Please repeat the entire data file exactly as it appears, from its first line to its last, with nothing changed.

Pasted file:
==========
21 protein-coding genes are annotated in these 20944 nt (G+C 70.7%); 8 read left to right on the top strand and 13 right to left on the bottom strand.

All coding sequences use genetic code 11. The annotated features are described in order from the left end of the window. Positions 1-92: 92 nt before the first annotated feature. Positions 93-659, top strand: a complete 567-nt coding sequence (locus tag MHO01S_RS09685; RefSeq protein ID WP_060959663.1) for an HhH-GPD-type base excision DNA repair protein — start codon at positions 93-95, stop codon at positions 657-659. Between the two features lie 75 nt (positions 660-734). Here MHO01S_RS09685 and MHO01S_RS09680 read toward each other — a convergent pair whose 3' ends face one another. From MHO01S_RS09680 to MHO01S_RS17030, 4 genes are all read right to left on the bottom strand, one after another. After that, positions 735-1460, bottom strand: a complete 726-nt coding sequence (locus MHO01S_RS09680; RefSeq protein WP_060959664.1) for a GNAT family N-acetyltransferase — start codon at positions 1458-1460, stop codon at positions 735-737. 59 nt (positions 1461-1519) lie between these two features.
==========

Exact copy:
21 protein-coding genes are annotated in these 20944 nt (G+C 70.7%); 8 read left to right on the top strand and 13 right to left on the bottom strand.

All coding sequences use genetic code 11. The annotated features are described in order from the left end of the window. Positions 1-92: 92 nt before the first annotated feature. Positions 93-659, top strand: a complete 567-nt coding sequence (locus tag MHO01S_RS09685; RefSeq protein ID WP_060959663.1) for an HhH-GPD-type base excision DNA repair protein — start codon at positions 93-95, stop codon at positions 657-659. Between the two features lie 75 nt (positions 660-734). Here MHO01S_RS09685 and MHO01S_RS09680 read toward each other — a convergent pair whose 3' ends face one another. From MHO01S_RS09680 to MHO01S_RS17030, 4 genes are all read right to left on the bottom strand, one after another. After that, positions 735-1460, bottom strand: a complete 726-nt coding sequence (locus MHO01S_RS09680; RefSeq protein WP_060959664.1) for a GNAT family N-acetyltransferase — start codon at positions 1458-1460, stop codon at positions 735-737. 59 nt (positions 1461-1519) lie between these two features.